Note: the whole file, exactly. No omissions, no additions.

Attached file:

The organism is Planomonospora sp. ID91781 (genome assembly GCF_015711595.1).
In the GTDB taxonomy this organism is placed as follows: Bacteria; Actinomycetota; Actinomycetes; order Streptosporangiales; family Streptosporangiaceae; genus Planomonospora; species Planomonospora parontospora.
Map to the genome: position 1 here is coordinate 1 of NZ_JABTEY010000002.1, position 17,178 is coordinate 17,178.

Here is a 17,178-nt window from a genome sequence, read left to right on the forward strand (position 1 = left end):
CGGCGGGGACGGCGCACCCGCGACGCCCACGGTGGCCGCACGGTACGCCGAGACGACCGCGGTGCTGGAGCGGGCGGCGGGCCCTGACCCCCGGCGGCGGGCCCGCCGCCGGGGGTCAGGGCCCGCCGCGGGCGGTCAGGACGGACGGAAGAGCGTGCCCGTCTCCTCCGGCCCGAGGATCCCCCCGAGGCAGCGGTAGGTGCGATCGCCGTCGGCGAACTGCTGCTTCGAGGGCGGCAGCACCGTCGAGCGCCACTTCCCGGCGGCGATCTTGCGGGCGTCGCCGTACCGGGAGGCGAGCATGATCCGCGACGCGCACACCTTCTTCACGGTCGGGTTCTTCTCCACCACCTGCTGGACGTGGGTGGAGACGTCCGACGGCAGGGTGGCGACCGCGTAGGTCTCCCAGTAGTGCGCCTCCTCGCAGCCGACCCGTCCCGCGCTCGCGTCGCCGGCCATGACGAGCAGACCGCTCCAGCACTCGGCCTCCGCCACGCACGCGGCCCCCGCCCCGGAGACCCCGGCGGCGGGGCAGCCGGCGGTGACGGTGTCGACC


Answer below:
The organism is Planomonospora sp. ID91781 (genome assembly GCF_015711595.1).
In the GTDB taxonomy this organism is placed as follows: Bacteria; Actinomycetota; Actinomycetes; order Streptosporangiales; family Streptosporangiaceae; genus Planomonospora; species Planomonospora parontospora.
Map to the genome: position 1 here is coordinate 1 of NZ_JABTEY010000002.1, position 17,178 is coordinate 17,178.

Here is a 17,178-nt window from a genome sequence, read left to right on the forward strand (position 1 = left end):
CGGCGGGGACGGCGCACCCGCGACGCCCACGGTGGCCGCACGGTACGCCGAGACGACCGCGGTGCTGGAGCGGGCGGCGGGCCCTGACCCCCGGCGGCGGGCCCGCCGCCGGGGGTCAGGGCCCGCCGCGGGCGGTCAGGACGGACGGAAGAGCGTGCCCGTCTCCTCCGGCCCGAGGATCCCCCCGAGGCAGCGGTAGGTGCGATCGCCGTCGGCGAACTGCTGCTTCGAGGGCGGCAGCACCGTCGAGCGCCACTTCCCGGCGGCGATCTTGCGGGCGTCGCCGTACCGGGAGGCGAGCATGATCCGCGACGCGCACACCTTCTTCACGGTCGGGTTCTTCTCCACCACCTGCTGGACGTGGGTGGAGACGTCCGACGGCAGGGTGGCGACCGCGTAGGTCTCCCAGTAGTGCGCCTCCTCGCAGCCGACCCGTCCCGCGCTCGCGTCGCCGGCCATGACGAGCAGACCGCTCCAGCACTCGGCCTCCGCCACGCACGCGGCCCCCGCCCCGGAGACCCCGGCGGCGGGGCAGCCGGCGGTGACGGTGTCGACC